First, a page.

The Court also rejected the contention that the refusal to apply the 1987 Treaty by the courts that had heard the case constituted a violation of the ‘moving treaty frontiers’ principle expressed in  Article 29 of the 1969 Vienna Convention on the Law of Treaties. As it rightly observed, although the provision in question provides, in principle, that a treaty is binding upon each party in respect of its entire territory, this rule does not apply if a different intention appears from the treaty, or is established otherwise. In the case at hand it was amply demonstrated that such intention could have been demonstrated. Surprisingly, the Court remained silent as to the violation of Article 27 – presumably because the appellant failed to clearly explain what the alleged violation comprised.

Since the possibility of applying the provisions of the 1987 Treaty to civil judgments of the courts of Hong Kong was excluded, the applicable law in the case was Article 1145 et seq. of the Code of Civil Procedure. The appellant argued that the application for a declaration of enforceability did not meet with the requirements set out in Article 1147, and that his right to a defence in proceedings abroad had been breached.

The Court rejected the former allegation, because it felt that all of the conditions set out in Article 1147 para. 1 in conjunction with Article 1151 para. 2 had been met. In particular, it did not accept the contention that the document stating that the decision was enforceable in the State of origin had been missing. The justices pointed to the fact that judgments of Hong Kong courts are enforceable without the need to take any further steps, and it is unclear whether any court in Hong Kong is entitled to confirm the enforceability of a judgment. Thus a statement of a public notary (a person in whom the power to confer authenticity is vested) that the judgment is enforceable must be considered a document sufficient to meet the requirement of Article 1147 para. 1 point 2 of the Code.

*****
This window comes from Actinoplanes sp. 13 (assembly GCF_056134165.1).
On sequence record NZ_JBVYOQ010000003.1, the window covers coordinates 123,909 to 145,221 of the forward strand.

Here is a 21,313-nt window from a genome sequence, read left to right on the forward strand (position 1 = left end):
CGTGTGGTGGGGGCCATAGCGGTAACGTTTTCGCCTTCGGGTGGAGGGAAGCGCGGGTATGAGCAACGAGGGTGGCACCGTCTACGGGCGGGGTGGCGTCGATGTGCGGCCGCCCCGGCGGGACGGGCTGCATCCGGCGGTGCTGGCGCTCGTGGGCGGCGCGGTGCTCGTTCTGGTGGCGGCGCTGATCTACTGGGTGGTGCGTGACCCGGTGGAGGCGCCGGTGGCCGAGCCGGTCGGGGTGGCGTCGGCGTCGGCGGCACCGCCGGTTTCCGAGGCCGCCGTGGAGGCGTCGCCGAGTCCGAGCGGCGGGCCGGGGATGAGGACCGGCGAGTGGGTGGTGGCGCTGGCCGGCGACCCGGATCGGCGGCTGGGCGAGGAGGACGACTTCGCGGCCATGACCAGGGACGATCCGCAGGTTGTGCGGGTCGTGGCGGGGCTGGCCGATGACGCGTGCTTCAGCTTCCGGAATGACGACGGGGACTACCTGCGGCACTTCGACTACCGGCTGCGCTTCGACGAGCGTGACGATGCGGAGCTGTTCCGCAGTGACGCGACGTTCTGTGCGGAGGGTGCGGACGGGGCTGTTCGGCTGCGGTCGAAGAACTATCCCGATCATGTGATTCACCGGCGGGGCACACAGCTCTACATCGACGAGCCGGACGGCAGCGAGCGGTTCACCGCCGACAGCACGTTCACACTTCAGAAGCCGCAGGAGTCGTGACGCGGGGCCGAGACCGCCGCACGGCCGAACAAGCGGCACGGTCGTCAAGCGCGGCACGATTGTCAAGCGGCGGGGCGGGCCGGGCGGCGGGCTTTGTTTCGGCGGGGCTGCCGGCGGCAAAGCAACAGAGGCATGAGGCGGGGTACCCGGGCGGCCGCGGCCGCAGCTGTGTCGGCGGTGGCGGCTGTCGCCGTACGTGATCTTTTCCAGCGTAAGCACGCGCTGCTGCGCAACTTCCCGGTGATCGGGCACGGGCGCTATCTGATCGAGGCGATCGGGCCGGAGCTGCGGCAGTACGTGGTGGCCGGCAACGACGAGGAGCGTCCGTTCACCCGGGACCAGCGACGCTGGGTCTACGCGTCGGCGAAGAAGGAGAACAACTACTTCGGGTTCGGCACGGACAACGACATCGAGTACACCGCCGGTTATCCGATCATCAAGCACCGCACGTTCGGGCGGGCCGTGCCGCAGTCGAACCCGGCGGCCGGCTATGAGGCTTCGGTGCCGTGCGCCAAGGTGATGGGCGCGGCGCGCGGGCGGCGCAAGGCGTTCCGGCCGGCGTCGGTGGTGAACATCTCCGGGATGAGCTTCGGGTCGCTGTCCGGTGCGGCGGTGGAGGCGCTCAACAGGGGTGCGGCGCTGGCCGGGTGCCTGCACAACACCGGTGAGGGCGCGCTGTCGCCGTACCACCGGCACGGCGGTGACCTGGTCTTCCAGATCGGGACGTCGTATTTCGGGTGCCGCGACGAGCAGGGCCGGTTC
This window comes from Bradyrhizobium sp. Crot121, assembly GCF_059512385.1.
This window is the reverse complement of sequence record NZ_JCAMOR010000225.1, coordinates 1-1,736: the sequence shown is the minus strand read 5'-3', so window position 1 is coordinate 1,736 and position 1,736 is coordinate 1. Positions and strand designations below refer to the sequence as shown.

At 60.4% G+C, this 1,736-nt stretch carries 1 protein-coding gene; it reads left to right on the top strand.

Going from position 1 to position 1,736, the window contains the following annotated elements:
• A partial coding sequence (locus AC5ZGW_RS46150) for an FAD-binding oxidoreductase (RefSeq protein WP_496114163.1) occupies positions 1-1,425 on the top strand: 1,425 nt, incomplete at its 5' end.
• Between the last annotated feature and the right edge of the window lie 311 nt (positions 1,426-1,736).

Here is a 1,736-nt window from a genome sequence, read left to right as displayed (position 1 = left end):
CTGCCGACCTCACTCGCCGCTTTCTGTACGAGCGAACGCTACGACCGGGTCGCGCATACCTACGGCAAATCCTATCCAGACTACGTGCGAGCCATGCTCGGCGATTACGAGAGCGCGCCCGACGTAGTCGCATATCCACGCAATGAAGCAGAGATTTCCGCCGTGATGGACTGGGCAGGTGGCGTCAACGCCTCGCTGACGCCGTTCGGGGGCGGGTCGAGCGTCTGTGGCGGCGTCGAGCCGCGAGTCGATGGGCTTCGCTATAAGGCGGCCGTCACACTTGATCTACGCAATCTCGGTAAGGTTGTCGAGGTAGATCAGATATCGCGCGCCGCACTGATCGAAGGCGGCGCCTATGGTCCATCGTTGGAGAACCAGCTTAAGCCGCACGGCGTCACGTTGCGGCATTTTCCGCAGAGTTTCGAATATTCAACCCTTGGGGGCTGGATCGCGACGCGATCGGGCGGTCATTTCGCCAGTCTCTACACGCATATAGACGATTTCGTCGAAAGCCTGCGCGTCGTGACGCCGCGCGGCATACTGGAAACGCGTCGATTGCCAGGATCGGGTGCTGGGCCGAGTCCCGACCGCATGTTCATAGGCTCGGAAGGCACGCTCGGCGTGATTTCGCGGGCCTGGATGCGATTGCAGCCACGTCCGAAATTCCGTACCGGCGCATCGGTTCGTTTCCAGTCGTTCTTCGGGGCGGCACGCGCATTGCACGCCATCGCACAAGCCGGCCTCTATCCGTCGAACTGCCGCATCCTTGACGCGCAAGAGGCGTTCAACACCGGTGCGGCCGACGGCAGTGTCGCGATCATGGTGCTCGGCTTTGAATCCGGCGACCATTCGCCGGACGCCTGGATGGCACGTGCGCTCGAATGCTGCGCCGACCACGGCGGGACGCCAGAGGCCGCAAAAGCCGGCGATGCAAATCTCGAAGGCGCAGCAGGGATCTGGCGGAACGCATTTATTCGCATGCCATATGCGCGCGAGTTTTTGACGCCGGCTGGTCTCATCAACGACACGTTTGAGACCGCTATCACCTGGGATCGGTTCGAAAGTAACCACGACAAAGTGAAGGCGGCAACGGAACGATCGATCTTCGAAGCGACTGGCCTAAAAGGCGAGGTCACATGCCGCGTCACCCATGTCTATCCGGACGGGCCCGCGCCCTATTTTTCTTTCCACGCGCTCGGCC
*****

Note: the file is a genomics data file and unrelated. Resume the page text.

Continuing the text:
The justices accepted, however, another appellant’s argument, namely that his right of defence before the District Court in Hong Kong had been infringed. They stressed that fair trial requirements may be breached even though all the procedural rules of the State of origin have been complied with. A Polish court is, therefore, under an obligation to assess, on a case by case basis, whether or not a litigant was deprived of these rights in fact, because an evaluation of foreign procedural law alone is not enough. In this case, apart from a sworn statement from an employee of a law office of the respondent, there was no proof of delivery of any notice of hearing, or even of the judgment of the court of Hong Kong to the appellant. The judicial documents were served to Polish company V., in which the appellant was a shareholder, and were received by an unauthorised person. The time-limits set for subsequent actions were short. Finally, the service was not carried out in accordance with Article 1130 et seq. of the Polish Code of Civil Procedure, i.e. through a Polish court. All these factors led the Court to the conclusion that the equality of rights of the litigants before the court in Hong Kong had not been preserved. For these reasons, it set aside the order under appeal, and referred the case back to the Court of Appeal.

Posted on by Szymon Zaręba in International

About the author

Szymon Zaręba
Szymon Zaręba

Ph.D. Candidate and Assistant Researcher in the Institute of Legal Studies of the Polish Academy of Sciences, Ministry of Science and Higher Education grant holder, member of Collegium Invisibile Scientific Association.